A local banker who recently returned from Bahrain said reports of bloodshed and unrest last week do not reflect the island country he knows.
Saquib Hyat-Khan and his family made their home in Forsyth County about a month ago, following a four-year stint in Bahrain.
Hyat-Khan said Bahrain life usually is typical of that on an island.
"The people are relaxed and they're very friendly," he said. "It's an extremely historical place ... it's actually the burial ground of a very old civilization that existed in the time of the Babylonian empire."
Bahrain is actually an archipelago of 33 islands east of Saudi Arabia, with the largest being Bahrain Island. It has a population of about 1.2 million people.
The nation houses the headquarters of the U.S. Navy's Fifth Fleet and is considered a U.S. ally.
The country is ruled by an absolute monarchy. Last week, conflict between the government and its people resulted in death and destruction.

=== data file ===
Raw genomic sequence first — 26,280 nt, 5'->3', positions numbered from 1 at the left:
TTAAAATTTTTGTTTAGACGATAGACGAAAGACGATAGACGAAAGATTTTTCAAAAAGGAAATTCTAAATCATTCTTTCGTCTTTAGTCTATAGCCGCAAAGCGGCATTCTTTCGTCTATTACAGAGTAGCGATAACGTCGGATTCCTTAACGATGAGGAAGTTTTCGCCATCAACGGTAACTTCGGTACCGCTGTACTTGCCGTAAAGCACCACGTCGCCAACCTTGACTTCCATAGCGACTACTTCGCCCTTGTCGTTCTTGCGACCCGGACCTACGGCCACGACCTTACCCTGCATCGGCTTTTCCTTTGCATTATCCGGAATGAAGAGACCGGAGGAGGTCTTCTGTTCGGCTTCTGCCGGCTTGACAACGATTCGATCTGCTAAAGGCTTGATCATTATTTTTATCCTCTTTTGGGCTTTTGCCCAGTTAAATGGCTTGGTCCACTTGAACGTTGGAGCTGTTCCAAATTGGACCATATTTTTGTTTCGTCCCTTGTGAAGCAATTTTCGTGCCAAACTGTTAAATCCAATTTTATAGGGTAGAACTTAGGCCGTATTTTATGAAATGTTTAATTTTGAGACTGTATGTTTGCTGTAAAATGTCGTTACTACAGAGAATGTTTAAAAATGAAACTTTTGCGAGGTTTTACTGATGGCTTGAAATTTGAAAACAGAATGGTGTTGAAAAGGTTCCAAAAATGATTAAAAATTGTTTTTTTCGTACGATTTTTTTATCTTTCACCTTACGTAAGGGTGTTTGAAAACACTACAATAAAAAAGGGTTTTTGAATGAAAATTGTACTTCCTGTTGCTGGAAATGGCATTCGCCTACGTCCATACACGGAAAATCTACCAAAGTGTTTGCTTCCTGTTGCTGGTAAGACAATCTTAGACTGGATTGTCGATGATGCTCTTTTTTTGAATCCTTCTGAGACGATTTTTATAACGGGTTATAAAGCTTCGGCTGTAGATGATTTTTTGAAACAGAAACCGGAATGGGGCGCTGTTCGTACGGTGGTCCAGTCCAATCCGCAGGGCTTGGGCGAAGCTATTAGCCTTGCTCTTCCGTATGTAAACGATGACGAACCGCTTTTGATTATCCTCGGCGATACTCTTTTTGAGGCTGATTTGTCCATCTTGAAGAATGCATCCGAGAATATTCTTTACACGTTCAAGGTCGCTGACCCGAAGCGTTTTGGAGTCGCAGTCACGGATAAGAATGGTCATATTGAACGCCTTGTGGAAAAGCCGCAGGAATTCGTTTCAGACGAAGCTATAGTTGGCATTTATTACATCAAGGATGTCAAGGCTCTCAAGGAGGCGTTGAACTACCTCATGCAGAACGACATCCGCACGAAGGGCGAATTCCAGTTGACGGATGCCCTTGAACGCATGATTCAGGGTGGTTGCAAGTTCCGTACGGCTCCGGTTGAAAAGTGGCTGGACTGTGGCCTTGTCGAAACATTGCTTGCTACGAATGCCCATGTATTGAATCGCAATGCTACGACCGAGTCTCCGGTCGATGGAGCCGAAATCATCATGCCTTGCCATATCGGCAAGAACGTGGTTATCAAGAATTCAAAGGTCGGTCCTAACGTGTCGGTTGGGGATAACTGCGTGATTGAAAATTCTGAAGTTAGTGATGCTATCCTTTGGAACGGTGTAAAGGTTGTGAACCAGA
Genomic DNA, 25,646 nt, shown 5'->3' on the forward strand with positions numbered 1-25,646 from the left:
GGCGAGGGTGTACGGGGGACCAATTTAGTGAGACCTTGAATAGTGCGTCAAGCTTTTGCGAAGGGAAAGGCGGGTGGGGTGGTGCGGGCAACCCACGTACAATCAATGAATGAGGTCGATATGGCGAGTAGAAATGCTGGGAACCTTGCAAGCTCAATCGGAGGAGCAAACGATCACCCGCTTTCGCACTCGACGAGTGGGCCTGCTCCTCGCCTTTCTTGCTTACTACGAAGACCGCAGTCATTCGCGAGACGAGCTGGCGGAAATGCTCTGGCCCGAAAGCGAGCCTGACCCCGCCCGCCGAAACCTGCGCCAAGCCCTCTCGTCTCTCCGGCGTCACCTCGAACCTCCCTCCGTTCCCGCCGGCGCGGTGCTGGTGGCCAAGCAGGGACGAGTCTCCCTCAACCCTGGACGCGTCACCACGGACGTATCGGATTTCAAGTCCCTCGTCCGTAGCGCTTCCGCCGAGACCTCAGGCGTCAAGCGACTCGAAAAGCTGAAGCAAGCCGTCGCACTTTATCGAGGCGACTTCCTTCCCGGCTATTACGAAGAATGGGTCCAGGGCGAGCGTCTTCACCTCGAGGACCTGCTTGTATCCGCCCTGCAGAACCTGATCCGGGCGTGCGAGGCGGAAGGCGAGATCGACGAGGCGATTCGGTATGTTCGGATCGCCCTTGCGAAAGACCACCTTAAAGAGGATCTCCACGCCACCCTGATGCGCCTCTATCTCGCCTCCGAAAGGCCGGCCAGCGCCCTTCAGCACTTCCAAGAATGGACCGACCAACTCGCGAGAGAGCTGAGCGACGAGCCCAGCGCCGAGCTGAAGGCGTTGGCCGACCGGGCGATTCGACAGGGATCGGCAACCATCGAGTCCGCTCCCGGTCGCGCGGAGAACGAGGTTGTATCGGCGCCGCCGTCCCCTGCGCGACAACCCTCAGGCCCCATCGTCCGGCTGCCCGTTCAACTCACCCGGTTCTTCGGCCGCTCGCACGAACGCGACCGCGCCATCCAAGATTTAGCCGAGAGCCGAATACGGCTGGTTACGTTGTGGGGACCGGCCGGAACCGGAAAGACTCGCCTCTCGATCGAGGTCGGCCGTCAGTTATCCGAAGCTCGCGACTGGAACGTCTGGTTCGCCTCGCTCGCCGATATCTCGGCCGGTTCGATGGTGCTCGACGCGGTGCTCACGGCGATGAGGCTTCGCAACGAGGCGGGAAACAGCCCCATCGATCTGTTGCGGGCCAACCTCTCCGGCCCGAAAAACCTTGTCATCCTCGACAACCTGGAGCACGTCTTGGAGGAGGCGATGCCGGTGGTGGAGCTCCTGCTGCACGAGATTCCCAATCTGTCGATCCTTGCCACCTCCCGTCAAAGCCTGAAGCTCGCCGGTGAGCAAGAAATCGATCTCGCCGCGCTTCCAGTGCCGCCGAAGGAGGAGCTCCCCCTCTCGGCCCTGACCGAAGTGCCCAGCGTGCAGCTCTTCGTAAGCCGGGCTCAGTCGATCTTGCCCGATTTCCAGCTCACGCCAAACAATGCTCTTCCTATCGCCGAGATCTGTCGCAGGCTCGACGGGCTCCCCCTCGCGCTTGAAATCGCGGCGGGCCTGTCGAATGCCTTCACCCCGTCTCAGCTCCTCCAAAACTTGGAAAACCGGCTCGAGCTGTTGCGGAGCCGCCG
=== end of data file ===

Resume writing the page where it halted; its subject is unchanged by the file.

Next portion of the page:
Hyat-Khan explained that while the royal family is Sunni Muslim, most of the country's population is Shiite.
"So what you are seeing now is basically brute force by the royal family, by the leadership, to break away this uprising that's occurring," he said, adding that the Shiites feel the island should be run by their leaders.
"[The rulers] are holding onto it because of support from Saudi Arabia and Qatar," he said. "It's really a very interesting story.
"People that I know are very surprised at seeing this Bahrain because they never thought in their wildest dreams it would be like this."
Hyat-Khan said he has received "horrendous" pictures of the conflict from a man he knows who still lives there.
"It's unfortunate because it's really an act of desperation on the part of the leadership," he said.
Hyat-Khan said the tension in Bahrain had been brewing for some time. He had observed Shiite sentiments against the government while he was living there.
He said he would love to go back someday.
"It's a great place," he said. "I sense that something is going to happen over the next few weeks.
"Maybe a change in government ... but whatever happens it's going to be good for the country. I think it's going to be for the better."